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Axis Pilot Became the Only Man to Bomb Contiguous US, Years Later He Gets a Message from the Town He Targeted

  The date was Sept. 9, 1942. Less than a year earlier, imperial Japan launched a surprise attack against Pearl Harbor, Hawaii, a major Amer...

 The date was Sept. 9, 1942.

Less than a year earlier, imperial Japan launched a surprise attack against Pearl Harbor, Hawaii, a major American naval base. Instead of crippling the United States, this attack only awakened the giant. The war was now in full swing, and with U.S. bombers touching the Japanese home isles under Col. James Doolittle’s raids, the reality was setting in for the Pacific empire.

Amid this chaos, a Japanese submarine quietly surfaced off the Oregon coast.

Nobuo Fujita, a Japanese naval pilot, waited as a seaplane was pieced together by the empire’s sailors and loaded onto a deck-mounted catapult.

Finally, it was ready to launch. Fujita climbed aboard and was thrown into the air. Armed with two thermite firebombs, he set a course for the wilderness near the sleepy town of Brookings.

The seaplane wasn’t quick or powerful enough to take on a major target, so the Japanese military command instead aimed to spark wildfires in rural areas. The hope was that these blazes would destroy material, siphon war resources and generally damage American morale.

Fujita made it to his target and dropped the firebombs. The Japanese didn’t expect what happened next.

“It was too wet and it just stopped raining,” retired Brookings librarian Brenda Jacques told Oregon Public Broadcasting. “He dropped these thermite bombs and they just fizzled. They created enough smoke so the forest service saw them.”

A second sub-launched firebombing mission in the following days also failed. Defeated, the sailors packed the seaplane up and headed home.

The war in the Pacific ended years later with the total capitulation of Japan.

Pacified by a brutal island-hopping campaign and two nuclear bombings, the island nation surrendered in 1945. Two years later, a major constitutional change would dissolve the empire, replacing it with a constitutional monarchy and creating modern Japan.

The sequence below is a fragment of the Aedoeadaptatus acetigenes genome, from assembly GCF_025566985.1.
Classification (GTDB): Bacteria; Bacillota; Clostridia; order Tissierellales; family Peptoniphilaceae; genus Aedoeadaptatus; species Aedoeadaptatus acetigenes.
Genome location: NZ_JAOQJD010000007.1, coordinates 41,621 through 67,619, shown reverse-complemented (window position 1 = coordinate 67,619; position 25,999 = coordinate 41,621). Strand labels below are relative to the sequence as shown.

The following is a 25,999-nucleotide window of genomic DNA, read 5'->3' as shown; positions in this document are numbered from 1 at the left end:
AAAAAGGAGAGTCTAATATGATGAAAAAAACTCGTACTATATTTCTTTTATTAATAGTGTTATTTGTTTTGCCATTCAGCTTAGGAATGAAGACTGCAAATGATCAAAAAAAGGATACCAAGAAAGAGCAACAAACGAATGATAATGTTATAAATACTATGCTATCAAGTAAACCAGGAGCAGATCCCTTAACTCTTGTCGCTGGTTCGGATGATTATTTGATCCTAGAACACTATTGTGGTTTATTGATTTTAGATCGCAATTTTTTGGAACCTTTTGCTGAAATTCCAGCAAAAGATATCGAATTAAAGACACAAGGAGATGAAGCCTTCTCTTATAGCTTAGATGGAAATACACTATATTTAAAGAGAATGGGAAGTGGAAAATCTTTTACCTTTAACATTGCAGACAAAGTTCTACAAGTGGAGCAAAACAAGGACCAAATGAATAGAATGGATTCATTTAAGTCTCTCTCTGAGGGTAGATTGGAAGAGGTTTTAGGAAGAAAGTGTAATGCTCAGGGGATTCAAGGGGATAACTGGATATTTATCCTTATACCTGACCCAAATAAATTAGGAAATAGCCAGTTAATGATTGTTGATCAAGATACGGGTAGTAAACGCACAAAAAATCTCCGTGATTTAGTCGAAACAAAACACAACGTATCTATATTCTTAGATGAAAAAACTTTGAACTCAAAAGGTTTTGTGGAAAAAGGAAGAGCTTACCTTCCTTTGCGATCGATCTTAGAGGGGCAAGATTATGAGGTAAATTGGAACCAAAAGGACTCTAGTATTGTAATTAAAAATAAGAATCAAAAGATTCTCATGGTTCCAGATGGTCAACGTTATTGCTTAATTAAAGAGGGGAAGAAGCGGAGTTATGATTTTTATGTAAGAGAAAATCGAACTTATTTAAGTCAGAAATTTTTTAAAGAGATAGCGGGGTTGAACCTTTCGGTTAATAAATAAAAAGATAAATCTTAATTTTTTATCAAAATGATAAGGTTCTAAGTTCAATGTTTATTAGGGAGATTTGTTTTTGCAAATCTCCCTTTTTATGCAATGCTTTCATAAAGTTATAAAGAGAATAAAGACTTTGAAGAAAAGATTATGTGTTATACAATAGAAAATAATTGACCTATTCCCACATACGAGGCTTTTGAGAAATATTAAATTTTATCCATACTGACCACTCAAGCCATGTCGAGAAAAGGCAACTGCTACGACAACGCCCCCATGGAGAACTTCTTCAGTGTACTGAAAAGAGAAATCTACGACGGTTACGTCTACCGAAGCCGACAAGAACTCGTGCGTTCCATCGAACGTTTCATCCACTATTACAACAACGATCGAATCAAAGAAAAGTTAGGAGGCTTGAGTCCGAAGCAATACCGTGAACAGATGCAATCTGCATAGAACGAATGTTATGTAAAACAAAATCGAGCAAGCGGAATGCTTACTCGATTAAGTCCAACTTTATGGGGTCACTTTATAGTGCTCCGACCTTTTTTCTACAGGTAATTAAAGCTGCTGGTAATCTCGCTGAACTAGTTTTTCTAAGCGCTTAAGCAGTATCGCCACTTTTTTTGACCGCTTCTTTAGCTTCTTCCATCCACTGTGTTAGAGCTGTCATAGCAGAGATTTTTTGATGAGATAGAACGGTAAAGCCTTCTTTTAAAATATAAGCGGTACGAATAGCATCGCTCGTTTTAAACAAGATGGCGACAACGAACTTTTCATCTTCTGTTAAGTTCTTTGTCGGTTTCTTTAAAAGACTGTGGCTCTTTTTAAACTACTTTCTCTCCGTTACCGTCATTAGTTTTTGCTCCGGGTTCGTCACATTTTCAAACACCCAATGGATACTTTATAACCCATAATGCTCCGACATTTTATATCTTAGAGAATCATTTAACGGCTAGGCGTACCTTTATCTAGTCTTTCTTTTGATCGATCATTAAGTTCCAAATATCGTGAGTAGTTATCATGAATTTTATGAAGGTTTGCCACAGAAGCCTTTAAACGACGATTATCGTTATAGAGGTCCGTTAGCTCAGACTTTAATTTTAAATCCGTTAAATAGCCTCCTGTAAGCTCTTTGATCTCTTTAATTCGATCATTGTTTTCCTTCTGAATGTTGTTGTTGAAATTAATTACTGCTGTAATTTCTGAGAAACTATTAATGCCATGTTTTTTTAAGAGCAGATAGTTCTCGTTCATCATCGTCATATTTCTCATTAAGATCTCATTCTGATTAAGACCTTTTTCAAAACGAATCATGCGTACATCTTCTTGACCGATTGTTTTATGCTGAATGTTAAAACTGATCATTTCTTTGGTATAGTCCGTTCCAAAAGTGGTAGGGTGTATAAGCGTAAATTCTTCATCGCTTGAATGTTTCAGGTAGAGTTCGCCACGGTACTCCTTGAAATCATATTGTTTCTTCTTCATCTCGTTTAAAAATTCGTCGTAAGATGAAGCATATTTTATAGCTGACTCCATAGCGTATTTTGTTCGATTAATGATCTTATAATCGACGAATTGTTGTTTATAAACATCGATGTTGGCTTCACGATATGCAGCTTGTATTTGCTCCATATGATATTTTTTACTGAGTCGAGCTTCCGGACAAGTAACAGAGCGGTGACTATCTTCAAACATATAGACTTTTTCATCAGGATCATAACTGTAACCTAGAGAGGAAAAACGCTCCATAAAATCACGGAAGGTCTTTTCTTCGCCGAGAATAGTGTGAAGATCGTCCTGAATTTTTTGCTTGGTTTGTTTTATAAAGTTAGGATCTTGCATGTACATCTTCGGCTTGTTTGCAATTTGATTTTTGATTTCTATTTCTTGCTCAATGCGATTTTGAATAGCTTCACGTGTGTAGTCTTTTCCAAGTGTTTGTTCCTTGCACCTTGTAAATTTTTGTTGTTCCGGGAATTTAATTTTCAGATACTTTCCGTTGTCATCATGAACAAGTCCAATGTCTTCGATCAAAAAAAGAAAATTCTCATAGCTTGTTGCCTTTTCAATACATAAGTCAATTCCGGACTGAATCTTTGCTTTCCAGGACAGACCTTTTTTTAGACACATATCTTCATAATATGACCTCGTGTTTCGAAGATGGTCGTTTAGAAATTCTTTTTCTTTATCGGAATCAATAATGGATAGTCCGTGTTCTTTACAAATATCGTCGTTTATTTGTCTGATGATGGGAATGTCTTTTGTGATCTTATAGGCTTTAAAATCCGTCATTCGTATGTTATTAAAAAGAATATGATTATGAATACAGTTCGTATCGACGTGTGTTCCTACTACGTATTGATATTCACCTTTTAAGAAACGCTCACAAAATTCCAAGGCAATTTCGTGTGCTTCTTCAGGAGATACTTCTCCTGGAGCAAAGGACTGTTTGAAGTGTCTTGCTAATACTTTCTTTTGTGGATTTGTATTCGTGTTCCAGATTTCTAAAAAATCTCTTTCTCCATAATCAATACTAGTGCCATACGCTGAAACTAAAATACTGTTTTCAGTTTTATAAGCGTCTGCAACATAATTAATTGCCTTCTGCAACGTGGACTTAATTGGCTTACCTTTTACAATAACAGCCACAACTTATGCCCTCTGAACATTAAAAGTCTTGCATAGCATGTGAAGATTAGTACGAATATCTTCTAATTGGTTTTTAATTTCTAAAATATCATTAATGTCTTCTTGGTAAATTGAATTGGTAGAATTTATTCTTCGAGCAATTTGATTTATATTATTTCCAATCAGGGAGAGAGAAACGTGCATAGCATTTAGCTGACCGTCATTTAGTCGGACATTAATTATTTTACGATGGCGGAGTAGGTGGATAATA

Two decades after the bombing of Oregon and the end of the war, members of the Brookings Junior Chamber of Commerce were sitting around drinking beer. Together (and possibly fueled by their drinks), they came up with a wild idea: They would find the Japanese pilot who tried to burn down their world and invite him to town.

The town was split on the idea, with over 100 signing onto an Op-Ed in the local paper lambasting the scheme. This man, they argued, was an enemy combatant who attempted to kill defenseless Americans.

Sensing they opened a can of worms, the young men responsible for the idea called a vote. All were in total agreement — Fujita would be invited to Brookings as a guest and friend.

Fujita and his family were found living in Japan and brought to stay with a family in Brookings.

When he arrived, the former imperial pilot offered a major show of humility and gratitude to the town with the submission of the Fujita family’s katana, a 400-year-old heirloom sword that accompanied him on the Brookings bombings.

Brookings responded in kind, giving Fujita the key to the town and allowing him to fly a plane over the bomb site. The former enemy was also made an honorary citizen of Brookings.

Fujita’s katana now sits on display in Brookings’ Chetco Public Library, a silent testament to the power of healing and friendship in the wake of a deadly war.

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